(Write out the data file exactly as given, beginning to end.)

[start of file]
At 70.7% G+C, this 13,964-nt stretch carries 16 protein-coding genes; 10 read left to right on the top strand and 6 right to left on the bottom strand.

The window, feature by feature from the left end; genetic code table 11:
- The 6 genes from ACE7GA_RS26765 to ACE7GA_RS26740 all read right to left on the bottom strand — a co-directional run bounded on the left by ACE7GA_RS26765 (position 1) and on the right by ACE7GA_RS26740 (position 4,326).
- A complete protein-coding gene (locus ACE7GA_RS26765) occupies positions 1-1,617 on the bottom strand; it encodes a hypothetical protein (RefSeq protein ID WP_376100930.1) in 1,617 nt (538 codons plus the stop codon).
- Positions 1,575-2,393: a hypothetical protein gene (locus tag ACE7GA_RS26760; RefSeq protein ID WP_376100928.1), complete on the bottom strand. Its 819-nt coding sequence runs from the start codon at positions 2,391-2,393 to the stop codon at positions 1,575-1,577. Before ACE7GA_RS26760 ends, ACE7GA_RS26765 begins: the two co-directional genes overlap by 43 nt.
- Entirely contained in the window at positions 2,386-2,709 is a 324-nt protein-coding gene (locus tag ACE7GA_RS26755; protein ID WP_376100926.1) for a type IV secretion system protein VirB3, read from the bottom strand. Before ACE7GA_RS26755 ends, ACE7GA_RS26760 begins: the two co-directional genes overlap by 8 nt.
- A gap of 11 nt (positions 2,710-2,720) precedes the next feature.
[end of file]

At 70.7% G+C, this 13,964-nt stretch carries 16 protein-coding genes; 10 read left to right on the top strand and 6 right to left on the bottom strand.

The window, feature by feature from the left end; genetic code table 11:
- The 6 genes from ACE7GA_RS26765 to ACE7GA_RS26740 all read right to left on the bottom strand — a co-directional run bounded on the left by ACE7GA_RS26765 (position 1) and on the right by ACE7GA_RS26740 (position 4,326).
- A complete protein-coding gene (locus ACE7GA_RS26765) occupies positions 1-1,617 on the bottom strand; it encodes a hypothetical protein (RefSeq protein ID WP_376100930.1) in 1,617 nt (538 codons plus the stop codon).
- Positions 1,575-2,393: a hypothetical protein gene (locus tag ACE7GA_RS26760; RefSeq protein ID WP_376100928.1), complete on the bottom strand. Its 819-nt coding sequence runs from the start codon at positions 2,391-2,393 to the stop codon at positions 1,575-1,577. Before ACE7GA_RS26760 ends, ACE7GA_RS26765 begins: the two co-directional genes overlap by 43 nt.
- Entirely contained in the window at positions 2,386-2,709 is a 324-nt protein-coding gene (locus tag ACE7GA_RS26755; protein ID WP_376100926.1) for a type IV secretion system protein VirB3, read from the bottom strand. Before ACE7GA_RS26755 ends, ACE7GA_RS26760 begins: the two co-directional genes overlap by 8 nt.
- A gap of 11 nt (positions 2,710-2,720) precedes the next feature.